Over the weekend, word spread that the nine wounded bystanders at the Empire State Building shooting were victims of friendly fire from police officers. The shooter, Jeffrey T. Johnson, didn’t get a single shot off after he pointed his gun at the two pursuing officers, reports the New York Times.
Immediately, the thought in many peoples’ minds was how could the cops be so careless?
Let's toss that notion aside right now. An unpredictable gunman had just murdered a former co-worker. He had now turned his gun on the police. It seems like a clear act of suicide by cop. The two responding officers had no way of knowing whether the man was out for a single revenge or a mass murder. Either way, the gun was now turned on them.
The cops can't, and shouldn't just take a bullet or six by a gunman. They had to, and did, fire first. According to The Associated Press, one officer fired seven times, the other fired nine times. This wasn't a case where they fired 120 bullets at a single man, or stopped and reloaded. They responded in a heartbeat with a few bullets each.
Three of the sixteen bullets hit bystanders. Two were hit in the leg; one was hit in the buttocks. The rest were hit by ricochet fire and the resulting bullet-shrapnel. No bystander injuries were fatal. The shooter was hit ten times.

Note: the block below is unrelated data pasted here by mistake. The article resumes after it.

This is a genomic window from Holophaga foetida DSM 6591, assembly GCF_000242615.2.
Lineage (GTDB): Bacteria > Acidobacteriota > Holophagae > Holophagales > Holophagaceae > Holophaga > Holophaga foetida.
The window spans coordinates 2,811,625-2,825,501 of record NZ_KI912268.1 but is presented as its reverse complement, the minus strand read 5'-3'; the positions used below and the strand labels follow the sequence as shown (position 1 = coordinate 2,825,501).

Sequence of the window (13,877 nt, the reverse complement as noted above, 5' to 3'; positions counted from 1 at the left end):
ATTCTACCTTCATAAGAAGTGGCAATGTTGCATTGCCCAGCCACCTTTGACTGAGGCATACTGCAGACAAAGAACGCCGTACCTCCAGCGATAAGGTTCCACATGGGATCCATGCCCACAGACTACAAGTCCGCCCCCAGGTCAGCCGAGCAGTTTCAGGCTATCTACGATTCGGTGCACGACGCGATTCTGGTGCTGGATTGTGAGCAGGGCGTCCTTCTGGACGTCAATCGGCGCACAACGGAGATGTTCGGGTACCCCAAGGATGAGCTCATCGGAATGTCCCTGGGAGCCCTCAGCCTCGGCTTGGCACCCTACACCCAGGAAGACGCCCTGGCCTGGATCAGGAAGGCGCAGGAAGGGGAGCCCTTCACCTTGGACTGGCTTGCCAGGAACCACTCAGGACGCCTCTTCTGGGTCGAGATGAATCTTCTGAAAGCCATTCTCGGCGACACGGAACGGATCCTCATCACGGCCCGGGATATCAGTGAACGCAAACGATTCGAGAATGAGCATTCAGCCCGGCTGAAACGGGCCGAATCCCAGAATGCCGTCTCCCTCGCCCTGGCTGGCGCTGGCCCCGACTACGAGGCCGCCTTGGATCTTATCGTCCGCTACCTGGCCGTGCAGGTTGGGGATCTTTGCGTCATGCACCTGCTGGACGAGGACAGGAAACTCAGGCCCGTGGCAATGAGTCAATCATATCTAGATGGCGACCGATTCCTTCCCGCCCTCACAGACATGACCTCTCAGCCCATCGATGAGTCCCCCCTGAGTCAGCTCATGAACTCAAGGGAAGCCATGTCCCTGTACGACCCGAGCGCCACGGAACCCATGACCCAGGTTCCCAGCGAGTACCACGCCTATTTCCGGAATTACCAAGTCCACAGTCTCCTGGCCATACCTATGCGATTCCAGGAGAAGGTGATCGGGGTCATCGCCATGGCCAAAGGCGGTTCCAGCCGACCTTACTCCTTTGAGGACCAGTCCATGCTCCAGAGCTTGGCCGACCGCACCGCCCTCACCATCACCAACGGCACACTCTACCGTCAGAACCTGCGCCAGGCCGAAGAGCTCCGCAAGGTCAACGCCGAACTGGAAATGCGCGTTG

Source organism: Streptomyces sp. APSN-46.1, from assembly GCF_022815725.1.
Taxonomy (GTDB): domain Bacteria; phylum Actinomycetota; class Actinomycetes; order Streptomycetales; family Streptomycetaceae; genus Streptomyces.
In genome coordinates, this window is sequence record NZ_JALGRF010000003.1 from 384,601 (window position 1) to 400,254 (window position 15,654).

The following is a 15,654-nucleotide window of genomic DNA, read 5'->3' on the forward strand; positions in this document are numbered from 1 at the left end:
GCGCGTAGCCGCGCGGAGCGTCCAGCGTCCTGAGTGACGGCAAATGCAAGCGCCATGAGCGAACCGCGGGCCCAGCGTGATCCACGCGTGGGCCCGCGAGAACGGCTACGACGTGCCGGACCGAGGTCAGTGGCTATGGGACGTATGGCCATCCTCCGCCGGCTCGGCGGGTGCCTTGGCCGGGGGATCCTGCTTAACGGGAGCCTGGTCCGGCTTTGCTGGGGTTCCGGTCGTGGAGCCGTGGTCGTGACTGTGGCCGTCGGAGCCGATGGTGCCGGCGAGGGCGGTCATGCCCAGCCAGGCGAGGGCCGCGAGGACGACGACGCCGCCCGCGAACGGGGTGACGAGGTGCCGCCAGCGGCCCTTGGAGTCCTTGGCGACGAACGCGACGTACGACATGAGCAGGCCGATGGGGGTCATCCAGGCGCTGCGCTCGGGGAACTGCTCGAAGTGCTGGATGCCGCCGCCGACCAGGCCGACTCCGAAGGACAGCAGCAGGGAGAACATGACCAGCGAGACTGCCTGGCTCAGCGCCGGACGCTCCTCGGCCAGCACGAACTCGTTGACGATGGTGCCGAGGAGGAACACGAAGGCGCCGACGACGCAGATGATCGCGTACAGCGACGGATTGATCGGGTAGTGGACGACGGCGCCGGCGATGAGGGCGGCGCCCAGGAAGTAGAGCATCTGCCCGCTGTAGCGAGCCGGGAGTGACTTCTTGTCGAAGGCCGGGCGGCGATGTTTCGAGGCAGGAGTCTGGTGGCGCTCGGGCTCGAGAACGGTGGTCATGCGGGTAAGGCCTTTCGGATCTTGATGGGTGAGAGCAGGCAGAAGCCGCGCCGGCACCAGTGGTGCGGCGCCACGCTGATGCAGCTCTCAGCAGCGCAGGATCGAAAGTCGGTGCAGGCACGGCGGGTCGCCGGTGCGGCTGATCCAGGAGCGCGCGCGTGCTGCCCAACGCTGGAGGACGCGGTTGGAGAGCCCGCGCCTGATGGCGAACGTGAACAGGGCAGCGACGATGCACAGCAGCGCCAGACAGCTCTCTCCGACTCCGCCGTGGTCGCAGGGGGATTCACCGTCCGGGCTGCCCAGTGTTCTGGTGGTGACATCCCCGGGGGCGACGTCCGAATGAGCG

This is the question when it comes to any possible liability: did they act with any less care than the reasonable officer would have in such a situation?
Of course, the lawyers for the injured will argue that the officers should have been more accurate shots, or waited until the bystanders had all cleared out.
Lawyers for the officers will argue that their accuracy was pretty decent for two under-duress officers responding to a shooting in a crowded tourist area. They fired as many bullets as was necessary to protect themselves and subdue the suspect.
Both sides have a credible argument, which means there isn't a clear answer one way or the other. In order for the bystanders to prevail in court, they'd have to show that it was more likely than not (think 50% +1) that the officers were negligent. More likely, the cases will probably settle for a reduced amount. Some experts are predicting amounts in the six-figure range.
- Consult a New York Personal Injury Attorney (FindLaw)
- Judge Raffaele, Is It Time To Reconsider an Excessive Force Lawsuit? (FindLaw's New York Personal Injury Law Blog)
- NYC's Stop and Frisk Defense Expert Not An Expert (FindLaw's New York Personal Injury Law Blog)
- NYPD Faces More than Politics After Excessive Force Against City Official (FindLaw's New York Personal Injury Law Blog)